Whether the United States’ policy shift away from institutional care is warranted given the benefits it provides.
The stigma associated with orphanages has lead policymakers in the United States to discourage the use of these institutional care facilities. The Social Security Act of 1935 authorized the first federal grants for child welfare services. Since then, the federal government has continued to encourage states to adopt Foster Care as their main child welfare system. The policies encouraging Foster Care are in large part due to the government’s recognition that the nuclear family is a superior model for child development. This, coupled with the traditionally negative view of children being raised in group homes, has lead to many myths about institutional care and encouraged the public’s negative stereotype of these facilities. The government’s adverse position to institutional care must be disabused. It limits a form of childcare that is proven to be effective and beneficial. The reasons and history behind the government’s biased view of these facilities is still unclear. Orphanages offer many disadvantaged children distinct advantages over foster care, some of which are structure, stability, and a sense of permanence. Children’s homes permit siblings to stay together, afford children a chance to develop moral and religious values, encourage a sense of responsibility and work ethic, as well as much needed education and job-related skills. There is great potential for orphanages to meet the needs of the many children who currently languish for years in the modern foster care system. It is time for policymakers to recognize the distinct advantages institutional care can provide. Sources:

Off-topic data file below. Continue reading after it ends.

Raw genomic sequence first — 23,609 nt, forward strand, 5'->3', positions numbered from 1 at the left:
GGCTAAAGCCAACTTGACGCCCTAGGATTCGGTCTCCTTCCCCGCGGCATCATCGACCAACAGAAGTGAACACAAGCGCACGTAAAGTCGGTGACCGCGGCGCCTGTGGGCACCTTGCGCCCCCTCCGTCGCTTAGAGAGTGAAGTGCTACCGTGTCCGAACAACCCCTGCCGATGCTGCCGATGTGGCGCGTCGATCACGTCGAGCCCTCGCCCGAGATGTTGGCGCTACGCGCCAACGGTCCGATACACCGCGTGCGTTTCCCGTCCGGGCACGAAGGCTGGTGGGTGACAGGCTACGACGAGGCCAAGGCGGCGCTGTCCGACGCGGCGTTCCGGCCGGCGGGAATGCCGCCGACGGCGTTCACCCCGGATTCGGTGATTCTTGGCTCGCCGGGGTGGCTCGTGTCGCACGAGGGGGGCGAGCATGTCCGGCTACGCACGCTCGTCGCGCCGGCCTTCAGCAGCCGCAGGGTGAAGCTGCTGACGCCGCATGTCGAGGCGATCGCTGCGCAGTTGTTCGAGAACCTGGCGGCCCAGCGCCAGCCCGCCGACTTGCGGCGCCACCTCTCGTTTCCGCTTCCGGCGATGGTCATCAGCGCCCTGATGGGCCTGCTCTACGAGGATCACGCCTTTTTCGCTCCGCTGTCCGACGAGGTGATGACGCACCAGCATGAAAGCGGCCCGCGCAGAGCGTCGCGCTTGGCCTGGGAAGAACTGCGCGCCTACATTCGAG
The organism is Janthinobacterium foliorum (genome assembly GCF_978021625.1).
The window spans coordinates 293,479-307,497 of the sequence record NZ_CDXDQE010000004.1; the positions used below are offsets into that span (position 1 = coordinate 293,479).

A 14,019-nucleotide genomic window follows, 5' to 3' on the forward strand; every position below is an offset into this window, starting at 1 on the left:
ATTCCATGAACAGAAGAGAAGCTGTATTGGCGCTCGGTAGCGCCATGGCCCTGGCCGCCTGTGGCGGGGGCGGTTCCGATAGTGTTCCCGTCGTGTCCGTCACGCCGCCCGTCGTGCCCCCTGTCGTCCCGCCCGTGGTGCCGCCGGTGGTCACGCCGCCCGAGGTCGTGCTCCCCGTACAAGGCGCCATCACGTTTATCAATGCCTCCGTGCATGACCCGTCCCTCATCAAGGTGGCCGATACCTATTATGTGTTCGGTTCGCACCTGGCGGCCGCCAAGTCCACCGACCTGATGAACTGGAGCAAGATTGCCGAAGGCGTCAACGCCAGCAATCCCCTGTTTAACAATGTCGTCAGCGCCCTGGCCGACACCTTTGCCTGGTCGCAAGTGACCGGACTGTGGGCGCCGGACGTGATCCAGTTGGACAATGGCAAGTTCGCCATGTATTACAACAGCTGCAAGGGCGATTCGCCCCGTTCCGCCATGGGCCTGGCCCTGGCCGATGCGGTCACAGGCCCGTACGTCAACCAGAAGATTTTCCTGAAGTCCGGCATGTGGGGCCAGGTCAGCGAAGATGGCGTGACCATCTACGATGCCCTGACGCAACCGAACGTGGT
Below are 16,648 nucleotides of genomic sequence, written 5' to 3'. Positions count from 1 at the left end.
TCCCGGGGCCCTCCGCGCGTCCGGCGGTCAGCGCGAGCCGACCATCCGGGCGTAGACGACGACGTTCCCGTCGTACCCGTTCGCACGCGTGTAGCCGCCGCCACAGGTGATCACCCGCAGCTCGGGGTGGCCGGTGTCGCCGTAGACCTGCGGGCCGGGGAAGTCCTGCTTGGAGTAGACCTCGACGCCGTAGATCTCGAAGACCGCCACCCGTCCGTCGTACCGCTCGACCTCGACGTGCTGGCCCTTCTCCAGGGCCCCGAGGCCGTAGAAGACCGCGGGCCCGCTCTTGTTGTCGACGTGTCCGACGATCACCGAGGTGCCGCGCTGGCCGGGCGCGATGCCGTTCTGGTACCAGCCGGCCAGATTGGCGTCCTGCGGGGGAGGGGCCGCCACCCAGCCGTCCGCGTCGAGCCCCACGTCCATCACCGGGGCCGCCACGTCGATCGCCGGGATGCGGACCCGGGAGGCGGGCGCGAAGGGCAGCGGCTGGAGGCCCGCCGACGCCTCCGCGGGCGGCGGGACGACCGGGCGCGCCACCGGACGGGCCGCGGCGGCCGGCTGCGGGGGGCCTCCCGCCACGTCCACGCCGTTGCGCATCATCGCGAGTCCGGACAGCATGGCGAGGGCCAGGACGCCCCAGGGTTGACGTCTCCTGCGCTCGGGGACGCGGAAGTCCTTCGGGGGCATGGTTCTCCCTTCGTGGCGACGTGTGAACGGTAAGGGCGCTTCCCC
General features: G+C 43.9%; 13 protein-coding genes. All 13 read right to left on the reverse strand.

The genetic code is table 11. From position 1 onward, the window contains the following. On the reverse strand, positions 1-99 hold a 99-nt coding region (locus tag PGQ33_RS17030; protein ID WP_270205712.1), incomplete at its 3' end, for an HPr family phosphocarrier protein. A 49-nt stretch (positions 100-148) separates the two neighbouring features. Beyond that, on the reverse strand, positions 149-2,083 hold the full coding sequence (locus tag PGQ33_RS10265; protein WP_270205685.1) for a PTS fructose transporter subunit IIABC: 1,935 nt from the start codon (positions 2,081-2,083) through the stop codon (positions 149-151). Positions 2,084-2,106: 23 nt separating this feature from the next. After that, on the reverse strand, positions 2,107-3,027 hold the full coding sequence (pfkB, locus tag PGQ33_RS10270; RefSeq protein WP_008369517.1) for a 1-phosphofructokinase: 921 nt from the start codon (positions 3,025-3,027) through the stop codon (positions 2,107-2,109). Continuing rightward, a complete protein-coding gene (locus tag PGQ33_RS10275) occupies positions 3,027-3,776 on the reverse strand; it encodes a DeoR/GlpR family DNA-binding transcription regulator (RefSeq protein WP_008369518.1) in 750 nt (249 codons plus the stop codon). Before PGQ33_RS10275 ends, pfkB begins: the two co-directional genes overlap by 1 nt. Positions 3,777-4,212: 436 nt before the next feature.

Barth, R.P. (2002). Institutions vs. Foster Homes: The Empirical Base for the Second Century of Debate. Chapel Hill, NC: UNC, School of Social Work, Jordan Institute for Families
Carp, E. Wayne, Orphanages: The Strength and Weakness of a...
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